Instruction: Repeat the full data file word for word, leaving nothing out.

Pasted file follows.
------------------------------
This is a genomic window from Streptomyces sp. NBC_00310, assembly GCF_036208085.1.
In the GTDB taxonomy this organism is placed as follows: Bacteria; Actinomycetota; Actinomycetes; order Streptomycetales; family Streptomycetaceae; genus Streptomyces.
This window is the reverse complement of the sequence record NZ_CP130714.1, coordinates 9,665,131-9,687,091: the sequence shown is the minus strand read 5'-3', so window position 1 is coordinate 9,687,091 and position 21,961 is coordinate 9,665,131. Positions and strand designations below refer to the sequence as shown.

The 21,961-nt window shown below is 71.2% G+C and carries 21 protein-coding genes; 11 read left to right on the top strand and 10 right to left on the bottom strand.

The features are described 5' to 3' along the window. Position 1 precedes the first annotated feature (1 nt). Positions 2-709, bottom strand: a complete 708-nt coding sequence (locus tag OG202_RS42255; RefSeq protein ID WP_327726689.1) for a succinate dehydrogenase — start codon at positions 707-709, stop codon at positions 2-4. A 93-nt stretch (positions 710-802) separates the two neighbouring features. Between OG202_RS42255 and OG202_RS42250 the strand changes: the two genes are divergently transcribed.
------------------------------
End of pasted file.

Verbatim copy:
This is a genomic window from Streptomyces sp. NBC_00310, assembly GCF_036208085.1.
In the GTDB taxonomy this organism is placed as follows: Bacteria; Actinomycetota; Actinomycetes; order Streptomycetales; family Streptomycetaceae; genus Streptomyces.
This window is the reverse complement of the sequence record NZ_CP130714.1, coordinates 9,665,131-9,687,091: the sequence shown is the minus strand read 5'-3', so window position 1 is coordinate 9,687,091 and position 21,961 is coordinate 9,665,131. Positions and strand designations below refer to the sequence as shown.

The 21,961-nt window shown below is 71.2% G+C and carries 21 protein-coding genes; 11 read left to right on the top strand and 10 right to left on the bottom strand.

The features are described 5' to 3' along the window. Position 1 precedes the first annotated feature (1 nt). Positions 2-709, bottom strand: a complete 708-nt coding sequence (locus tag OG202_RS42255; RefSeq protein ID WP_327726689.1) for a succinate dehydrogenase — start codon at positions 707-709, stop codon at positions 2-4. A 93-nt stretch (positions 710-802) separates the two neighbouring features. Between OG202_RS42255 and OG202_RS42250 the strand changes: the two genes are divergently transcribed.